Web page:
Tomorrow is a crucial decision point for the Riverside-Figueroa Bridge. LandBRIDGE proponents rally at the bridge at 8am.

Tomorrow is a crucial decision point for the Riverside-Figueroa Bridge. Landbridge proponents rally at the bridge at 8am.

Last Wednesday, proponents of preserving the historic Riverside-Figueroa Bridge lost an appeal before the L.A. City Public Works Commission. EnrichLA, RAC Design Build, and others, have pressed for converting the bridge into a “Landbridge” – an elevated park, similar to New York City’s Highline, accessible to pedestrians and cyclists.

Last Thursday, the new parallel bridge opened to traffic; car traffic that is, bicyclists and pedestrians are still awaiting the opening of their facilities. Late Friday, Landbridge leaders filed a lawsuit to prevent demolition. Landbridge proponents are seeking a legal injunction against demolition. The case is scheduled to be heard at 8:30am tomorrow morning at Department 85 or 86 in Los Angeles Superior Court, 111 N. Hill Street in Downtown Los Angeles.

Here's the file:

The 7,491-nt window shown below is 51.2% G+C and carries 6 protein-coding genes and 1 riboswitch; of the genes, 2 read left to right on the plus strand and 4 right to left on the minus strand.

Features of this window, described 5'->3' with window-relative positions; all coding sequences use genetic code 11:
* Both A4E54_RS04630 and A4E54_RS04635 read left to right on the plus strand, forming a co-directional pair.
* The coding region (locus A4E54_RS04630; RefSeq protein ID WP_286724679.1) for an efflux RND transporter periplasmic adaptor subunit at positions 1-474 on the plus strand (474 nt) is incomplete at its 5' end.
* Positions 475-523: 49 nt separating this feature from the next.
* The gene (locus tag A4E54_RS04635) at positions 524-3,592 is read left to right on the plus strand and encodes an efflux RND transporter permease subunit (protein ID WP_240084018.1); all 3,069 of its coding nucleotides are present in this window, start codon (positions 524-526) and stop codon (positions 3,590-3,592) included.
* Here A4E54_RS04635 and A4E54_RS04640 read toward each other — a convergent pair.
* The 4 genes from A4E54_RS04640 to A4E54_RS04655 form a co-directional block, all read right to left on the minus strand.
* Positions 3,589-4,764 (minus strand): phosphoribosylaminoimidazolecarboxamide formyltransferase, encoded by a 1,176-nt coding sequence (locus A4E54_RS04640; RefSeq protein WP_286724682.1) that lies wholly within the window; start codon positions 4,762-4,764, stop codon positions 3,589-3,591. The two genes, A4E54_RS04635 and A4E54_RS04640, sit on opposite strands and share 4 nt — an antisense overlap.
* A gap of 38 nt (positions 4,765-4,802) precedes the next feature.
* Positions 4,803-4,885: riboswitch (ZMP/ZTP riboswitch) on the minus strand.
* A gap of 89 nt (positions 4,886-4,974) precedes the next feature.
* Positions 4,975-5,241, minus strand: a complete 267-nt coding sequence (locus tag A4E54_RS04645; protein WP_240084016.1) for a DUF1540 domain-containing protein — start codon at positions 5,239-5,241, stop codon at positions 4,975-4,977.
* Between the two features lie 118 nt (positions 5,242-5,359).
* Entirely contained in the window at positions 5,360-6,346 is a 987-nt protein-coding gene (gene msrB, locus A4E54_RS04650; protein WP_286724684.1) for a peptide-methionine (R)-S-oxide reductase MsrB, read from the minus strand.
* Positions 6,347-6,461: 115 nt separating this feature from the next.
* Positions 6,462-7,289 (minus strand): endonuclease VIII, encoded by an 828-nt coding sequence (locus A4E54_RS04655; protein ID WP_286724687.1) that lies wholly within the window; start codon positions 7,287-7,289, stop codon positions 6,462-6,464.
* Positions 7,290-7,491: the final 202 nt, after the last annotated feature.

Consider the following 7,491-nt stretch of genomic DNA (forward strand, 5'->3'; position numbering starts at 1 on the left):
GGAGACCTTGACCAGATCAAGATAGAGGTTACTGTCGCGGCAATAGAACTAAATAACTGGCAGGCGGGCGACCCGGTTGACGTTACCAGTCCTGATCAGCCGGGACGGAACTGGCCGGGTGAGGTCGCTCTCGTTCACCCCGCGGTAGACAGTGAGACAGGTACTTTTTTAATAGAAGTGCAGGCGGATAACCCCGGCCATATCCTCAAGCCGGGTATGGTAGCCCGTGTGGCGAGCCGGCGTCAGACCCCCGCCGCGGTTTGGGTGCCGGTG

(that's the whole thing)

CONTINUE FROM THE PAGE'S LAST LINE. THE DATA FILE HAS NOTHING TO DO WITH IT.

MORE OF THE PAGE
Just before the court hearing tomorrow, Monday June 2nd, 2014, at 8am, there’s also a rally at the bridge itself. Event details at Facebook.

At a time when the city is announcing a billion dollar investment in this stretch of the Los Angeles River, it would be unfortunate for them not to preserve existing structures that contribute the historic character of river.

 

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South L.A. Park Has Great Potential, but Lacks Sidewalks That Would Make it Accessible to All

No sidewalks in sight. Jackie Tatum Harvard Park. Sahra Sulaiman/LA Streetsblog

No sidewalks in sight along 62nd St. at Jackie Tatum Harvard Park. Sahra Sulaiman/LA Streetsblog

When people talk about park access, they usually are referring to whether or not people have a park near their homes.

In the case of the Jackie Tatum Harvard Recreation Center, you have a great park with some great new facilities in South L.A. — a traditionally park-poor area — but it isn’t that easy to access.